The perfect public high school
I have written a lot of posts about public education and how I think it can be improved. Here is my vision of the perfect public high school.
Every student has the opportunity to be successful. To me that means that any student who works diligently in a class should be able to earn at least a B. That doesn't mean that classes should be made easier. It does mean that expectations should be clear, teachers should make clear to students what they will be expected to learn, they should teach that, and then they should test that. It also means that if a student can't earn at least a B by working diligently, he or she doesn't belong in that class. And that means that classes have to be set up for kids with different abilities. If a student can't possibly earn a B in my regular American History class, then that student belongs in my basic class.
To me, every student having the opportunity to be successful also means having a good extracurricular program which enables students to excel in something that they're really good at. It might be football or hockey, it might be in music, or it might be in speech or drama.
Every teacher in my perfect school is constantly working to be the best he or she can be and to improve. The teachers know that if they are one of the best teachers in their departments, that they will be a valued member of that faculty, and they will have job security, regardless of how long they've been at that school. They know that if they get lazy and decide to coast, they will be in danger of losing their jobs. They also get paid a reasonable salary because they have a union negotiating for them.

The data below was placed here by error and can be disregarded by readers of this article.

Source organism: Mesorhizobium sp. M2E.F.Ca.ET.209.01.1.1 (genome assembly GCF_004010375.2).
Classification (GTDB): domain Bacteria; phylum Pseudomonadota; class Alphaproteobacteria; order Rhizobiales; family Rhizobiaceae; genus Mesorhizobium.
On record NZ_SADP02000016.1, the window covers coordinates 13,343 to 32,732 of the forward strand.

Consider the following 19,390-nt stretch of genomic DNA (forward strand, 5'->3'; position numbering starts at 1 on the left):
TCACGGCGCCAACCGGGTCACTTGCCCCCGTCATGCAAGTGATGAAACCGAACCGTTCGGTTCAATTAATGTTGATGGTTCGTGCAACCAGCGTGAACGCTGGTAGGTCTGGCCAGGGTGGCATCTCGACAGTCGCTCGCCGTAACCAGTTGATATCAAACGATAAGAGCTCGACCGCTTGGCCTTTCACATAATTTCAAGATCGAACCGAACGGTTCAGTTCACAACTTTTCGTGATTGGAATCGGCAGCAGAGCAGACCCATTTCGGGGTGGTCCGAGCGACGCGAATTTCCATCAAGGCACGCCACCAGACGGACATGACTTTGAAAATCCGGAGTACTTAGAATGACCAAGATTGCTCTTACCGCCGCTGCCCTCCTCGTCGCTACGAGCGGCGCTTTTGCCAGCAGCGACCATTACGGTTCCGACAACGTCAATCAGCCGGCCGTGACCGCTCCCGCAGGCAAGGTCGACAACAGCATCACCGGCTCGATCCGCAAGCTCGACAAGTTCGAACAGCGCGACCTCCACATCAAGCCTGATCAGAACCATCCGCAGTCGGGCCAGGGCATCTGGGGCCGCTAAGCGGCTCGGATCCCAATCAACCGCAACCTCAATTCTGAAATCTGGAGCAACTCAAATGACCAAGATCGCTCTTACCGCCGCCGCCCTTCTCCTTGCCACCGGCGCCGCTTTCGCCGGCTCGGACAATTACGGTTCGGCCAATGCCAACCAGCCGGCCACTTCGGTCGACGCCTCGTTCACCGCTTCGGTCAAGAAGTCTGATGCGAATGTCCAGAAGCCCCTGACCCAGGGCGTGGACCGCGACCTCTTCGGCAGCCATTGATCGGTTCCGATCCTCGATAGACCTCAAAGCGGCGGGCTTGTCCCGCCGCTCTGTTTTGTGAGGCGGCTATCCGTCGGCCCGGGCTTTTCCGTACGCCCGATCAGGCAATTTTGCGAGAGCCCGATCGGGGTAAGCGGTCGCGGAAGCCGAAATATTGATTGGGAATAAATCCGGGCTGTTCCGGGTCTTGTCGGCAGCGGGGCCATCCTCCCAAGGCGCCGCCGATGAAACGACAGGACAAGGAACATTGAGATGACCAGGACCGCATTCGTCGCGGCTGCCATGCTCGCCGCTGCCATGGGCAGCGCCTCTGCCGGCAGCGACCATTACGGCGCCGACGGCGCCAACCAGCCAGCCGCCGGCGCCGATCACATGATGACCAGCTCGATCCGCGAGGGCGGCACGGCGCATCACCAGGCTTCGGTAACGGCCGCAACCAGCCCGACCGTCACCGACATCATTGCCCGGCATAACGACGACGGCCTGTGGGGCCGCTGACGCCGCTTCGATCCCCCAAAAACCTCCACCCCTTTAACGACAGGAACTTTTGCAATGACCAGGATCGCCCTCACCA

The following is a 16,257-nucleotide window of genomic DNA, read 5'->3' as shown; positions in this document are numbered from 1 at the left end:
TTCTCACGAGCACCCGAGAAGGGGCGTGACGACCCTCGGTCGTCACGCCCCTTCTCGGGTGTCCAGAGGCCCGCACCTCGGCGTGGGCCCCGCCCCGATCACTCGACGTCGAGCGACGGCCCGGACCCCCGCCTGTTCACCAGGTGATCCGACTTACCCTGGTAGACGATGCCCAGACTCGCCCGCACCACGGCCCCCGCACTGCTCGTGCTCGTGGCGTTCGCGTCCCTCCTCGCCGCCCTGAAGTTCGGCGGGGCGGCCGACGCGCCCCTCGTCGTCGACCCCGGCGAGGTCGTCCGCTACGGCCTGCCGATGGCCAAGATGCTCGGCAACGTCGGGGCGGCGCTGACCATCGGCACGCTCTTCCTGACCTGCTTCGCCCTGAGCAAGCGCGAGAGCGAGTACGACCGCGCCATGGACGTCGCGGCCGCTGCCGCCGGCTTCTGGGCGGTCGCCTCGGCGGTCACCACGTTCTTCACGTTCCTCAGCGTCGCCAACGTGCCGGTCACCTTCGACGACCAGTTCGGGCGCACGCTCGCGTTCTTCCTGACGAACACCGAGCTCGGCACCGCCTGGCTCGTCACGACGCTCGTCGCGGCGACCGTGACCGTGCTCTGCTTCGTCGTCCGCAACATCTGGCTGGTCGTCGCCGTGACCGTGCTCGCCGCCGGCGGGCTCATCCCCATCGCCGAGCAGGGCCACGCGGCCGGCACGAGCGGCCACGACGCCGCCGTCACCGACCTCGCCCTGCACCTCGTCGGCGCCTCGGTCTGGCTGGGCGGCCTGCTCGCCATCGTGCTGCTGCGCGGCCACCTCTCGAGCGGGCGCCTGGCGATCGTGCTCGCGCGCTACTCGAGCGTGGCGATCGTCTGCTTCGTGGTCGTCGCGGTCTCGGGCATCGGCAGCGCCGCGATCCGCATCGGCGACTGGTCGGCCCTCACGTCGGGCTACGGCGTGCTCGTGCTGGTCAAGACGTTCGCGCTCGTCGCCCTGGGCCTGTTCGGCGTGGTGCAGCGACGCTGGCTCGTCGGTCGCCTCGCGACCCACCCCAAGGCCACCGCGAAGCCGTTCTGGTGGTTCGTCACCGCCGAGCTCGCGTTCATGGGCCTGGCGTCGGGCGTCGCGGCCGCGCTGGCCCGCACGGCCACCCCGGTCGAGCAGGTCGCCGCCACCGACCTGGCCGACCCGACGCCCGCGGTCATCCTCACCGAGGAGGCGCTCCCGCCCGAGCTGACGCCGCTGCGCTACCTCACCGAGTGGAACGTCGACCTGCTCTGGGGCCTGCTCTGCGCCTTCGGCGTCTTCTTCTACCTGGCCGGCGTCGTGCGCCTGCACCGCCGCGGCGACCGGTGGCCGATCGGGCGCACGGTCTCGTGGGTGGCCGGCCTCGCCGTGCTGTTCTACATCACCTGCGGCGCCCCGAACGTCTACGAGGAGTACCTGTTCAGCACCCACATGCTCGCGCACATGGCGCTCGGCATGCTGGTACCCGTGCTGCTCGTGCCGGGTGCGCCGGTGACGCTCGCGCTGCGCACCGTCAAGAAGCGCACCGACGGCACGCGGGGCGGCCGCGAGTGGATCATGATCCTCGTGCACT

The teachers are using the most effective methods for teaching their students because colleges of education and workshops present only those methods that have been shown to be the best by research. They have not been taught methods based purely on theory that are based on somebody's ideological agenda.
The administrators in my school are administrators because because they were the best teachers in their schools. They are NOT administrators because they didn't like it in the classroom, or because they simply wanted to make more money. They are the best of the best, and each one of them teaches one class so they can keep in touch with what is really going on in their school.
Every student makes a reasonable effort to be successful. I'm not talking about doing hour after hour of homework like that expected in places like KIPP schools. But I am talking about students doing those basic simple assignments that are expected in so many classes. There are students who sluff off now and then, and once in awhile a student gets an F in a class. But they know that if it becomes clear that they won't do what is necessary to pass a class, they will be taken out of that class. And they know that if they do this in more than one class, they will be out of that school. Because of that knowledge, it rarely happens.
Every student is also under control when it comes to behavior. That doesn't mean that the students are all a bunch of little angels. That doesn't mean that there are no students who cut up in class or who talk too much from time to time. It does mean that students know that if they don't at least try to control their behavior, the teacher has the power to kick them out of class and the principal has the power to kick them out of school. Once again, because they know that--in other words because they know there are limits--drastic measures by teachers and principals are rarely necessary.
You might notice that I don't have anything about parents in my vision of the perfect public high school. There is no doubt that parents are important, but parents cannot be controlled by public policy. Everything in my perfect public school can be.